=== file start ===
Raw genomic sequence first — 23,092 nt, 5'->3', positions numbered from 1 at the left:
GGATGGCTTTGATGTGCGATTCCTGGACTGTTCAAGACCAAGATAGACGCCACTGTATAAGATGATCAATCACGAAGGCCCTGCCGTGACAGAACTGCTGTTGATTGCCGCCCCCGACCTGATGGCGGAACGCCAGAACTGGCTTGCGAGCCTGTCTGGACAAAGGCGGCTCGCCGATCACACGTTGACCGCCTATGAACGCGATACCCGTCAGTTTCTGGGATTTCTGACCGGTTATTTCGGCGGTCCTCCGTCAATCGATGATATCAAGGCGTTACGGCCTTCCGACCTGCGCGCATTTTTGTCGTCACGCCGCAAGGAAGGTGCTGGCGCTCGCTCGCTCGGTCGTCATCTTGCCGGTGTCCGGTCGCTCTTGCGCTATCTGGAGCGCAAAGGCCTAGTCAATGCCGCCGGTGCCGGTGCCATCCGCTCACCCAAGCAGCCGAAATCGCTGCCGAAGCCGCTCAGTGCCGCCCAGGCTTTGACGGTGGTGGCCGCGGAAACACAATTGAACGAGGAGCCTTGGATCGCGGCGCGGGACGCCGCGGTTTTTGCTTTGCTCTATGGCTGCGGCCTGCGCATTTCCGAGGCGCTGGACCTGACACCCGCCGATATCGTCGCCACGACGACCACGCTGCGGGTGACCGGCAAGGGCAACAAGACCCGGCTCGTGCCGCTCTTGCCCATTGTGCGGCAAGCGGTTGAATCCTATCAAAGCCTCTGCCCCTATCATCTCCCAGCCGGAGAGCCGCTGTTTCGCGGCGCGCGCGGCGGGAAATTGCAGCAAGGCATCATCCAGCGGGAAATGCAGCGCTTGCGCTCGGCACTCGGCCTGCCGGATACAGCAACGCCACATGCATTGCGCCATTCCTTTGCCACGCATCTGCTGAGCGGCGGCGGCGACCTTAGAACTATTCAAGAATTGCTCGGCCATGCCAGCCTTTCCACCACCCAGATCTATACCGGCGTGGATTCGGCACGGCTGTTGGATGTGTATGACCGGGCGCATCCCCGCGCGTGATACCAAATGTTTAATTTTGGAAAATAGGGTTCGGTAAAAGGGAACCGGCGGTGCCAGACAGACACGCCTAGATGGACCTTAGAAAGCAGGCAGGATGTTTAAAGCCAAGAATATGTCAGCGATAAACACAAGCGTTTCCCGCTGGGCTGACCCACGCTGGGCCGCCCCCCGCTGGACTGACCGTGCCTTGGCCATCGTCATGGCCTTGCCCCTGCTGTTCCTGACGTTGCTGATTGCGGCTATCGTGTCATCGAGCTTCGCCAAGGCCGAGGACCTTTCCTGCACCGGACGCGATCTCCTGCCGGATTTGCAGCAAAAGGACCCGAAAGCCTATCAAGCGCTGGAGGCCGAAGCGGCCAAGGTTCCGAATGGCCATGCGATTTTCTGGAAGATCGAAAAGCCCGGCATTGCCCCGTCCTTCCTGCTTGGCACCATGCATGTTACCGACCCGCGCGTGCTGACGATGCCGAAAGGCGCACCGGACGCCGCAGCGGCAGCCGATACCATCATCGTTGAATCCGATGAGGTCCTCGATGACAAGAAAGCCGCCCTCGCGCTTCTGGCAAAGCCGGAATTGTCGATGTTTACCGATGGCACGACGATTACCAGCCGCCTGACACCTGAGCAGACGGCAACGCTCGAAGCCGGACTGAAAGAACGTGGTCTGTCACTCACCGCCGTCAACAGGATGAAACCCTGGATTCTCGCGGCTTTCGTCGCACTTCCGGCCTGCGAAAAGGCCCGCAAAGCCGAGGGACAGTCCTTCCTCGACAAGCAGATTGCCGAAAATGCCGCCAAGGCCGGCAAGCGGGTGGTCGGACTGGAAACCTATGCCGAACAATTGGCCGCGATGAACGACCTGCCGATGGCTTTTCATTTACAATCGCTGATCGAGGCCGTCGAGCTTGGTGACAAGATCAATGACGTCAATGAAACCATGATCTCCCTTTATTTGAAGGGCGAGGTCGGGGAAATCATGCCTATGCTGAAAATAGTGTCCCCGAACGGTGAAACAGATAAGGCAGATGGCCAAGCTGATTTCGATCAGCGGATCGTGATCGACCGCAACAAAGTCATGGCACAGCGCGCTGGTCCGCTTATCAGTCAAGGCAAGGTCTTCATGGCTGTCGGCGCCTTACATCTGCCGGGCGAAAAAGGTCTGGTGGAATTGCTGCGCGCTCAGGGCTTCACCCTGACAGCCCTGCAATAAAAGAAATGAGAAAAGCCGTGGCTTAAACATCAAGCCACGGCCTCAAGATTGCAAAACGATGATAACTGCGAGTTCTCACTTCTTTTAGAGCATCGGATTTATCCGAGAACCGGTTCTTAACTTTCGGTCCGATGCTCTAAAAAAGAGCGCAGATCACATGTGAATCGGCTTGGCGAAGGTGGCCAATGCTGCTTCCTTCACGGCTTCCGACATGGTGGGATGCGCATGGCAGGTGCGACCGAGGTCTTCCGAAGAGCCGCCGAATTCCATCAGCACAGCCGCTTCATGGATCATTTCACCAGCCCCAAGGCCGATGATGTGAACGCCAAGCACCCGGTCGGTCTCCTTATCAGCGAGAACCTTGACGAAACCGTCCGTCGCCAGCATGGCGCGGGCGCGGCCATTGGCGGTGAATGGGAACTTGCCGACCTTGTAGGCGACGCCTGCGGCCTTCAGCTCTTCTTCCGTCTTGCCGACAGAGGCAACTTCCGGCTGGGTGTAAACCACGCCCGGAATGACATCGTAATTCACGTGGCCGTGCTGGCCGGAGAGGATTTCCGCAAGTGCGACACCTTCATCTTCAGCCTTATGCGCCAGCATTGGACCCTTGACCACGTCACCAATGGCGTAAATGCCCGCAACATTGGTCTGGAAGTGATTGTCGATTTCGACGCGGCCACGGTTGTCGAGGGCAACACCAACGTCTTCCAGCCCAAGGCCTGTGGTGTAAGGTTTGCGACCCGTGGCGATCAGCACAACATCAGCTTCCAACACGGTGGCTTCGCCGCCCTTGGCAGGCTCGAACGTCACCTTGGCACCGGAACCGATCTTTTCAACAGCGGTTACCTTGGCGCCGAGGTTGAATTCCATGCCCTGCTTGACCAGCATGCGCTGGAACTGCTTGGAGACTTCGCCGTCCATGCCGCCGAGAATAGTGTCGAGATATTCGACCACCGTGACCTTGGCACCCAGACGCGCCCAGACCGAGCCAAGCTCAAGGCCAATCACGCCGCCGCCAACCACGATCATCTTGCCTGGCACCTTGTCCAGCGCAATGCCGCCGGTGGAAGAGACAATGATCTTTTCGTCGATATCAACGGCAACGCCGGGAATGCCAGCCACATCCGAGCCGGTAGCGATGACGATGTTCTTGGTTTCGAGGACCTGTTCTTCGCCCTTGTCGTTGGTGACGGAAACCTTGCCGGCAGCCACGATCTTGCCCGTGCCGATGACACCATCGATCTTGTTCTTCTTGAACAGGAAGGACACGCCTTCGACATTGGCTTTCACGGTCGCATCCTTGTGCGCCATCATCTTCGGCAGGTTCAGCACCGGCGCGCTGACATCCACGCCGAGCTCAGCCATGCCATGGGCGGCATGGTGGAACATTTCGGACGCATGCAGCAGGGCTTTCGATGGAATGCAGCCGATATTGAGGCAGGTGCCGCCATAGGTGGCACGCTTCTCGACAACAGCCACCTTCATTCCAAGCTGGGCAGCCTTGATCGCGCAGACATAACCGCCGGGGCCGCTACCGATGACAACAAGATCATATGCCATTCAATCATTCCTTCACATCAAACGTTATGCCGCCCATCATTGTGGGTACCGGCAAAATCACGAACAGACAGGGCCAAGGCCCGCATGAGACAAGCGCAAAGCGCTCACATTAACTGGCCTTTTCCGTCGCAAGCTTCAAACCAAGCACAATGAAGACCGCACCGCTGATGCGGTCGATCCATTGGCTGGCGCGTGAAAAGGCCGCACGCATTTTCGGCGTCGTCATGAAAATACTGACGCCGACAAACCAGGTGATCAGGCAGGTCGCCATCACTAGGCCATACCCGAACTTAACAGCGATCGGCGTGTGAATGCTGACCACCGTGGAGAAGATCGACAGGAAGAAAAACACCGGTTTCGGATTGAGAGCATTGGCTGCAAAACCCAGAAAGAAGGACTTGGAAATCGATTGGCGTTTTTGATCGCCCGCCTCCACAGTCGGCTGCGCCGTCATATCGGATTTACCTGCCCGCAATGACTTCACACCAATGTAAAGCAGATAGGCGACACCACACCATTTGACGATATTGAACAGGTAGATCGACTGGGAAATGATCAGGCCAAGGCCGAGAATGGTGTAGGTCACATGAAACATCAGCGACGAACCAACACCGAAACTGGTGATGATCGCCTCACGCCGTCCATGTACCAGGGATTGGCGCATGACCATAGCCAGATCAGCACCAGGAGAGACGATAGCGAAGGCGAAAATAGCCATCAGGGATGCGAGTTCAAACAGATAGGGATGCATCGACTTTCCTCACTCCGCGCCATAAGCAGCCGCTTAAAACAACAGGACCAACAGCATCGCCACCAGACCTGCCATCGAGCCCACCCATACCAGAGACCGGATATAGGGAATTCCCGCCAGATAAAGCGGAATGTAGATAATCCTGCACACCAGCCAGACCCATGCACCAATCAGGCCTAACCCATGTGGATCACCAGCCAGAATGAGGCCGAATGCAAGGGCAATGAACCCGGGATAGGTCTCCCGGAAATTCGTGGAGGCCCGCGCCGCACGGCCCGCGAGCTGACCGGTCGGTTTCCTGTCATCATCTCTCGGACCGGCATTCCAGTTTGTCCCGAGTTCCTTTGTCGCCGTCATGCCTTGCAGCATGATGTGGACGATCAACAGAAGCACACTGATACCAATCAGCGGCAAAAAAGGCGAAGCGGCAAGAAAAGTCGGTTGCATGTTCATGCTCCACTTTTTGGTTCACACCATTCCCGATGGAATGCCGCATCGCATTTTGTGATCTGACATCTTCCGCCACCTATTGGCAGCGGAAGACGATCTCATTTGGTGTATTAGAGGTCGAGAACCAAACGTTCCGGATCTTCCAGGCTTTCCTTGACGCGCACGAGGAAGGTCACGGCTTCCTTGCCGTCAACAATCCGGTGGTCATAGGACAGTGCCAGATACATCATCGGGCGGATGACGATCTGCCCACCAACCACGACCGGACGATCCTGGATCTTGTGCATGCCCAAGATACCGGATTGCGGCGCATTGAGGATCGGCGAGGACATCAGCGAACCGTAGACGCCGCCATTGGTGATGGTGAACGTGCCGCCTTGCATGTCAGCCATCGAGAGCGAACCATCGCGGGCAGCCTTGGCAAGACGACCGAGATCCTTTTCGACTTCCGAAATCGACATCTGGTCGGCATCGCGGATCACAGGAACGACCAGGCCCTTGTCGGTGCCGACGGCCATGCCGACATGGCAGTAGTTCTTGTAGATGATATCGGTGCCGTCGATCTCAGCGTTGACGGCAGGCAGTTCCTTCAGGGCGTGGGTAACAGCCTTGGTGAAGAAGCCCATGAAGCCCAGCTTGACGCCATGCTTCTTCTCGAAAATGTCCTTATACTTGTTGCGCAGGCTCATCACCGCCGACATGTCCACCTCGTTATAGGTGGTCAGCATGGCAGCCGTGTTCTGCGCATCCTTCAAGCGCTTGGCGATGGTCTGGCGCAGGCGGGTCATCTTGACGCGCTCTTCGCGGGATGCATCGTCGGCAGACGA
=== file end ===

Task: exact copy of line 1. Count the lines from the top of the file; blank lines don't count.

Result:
Raw genomic sequence first — 23,092 nt, 5'->3', positions numbered from 1 at the left: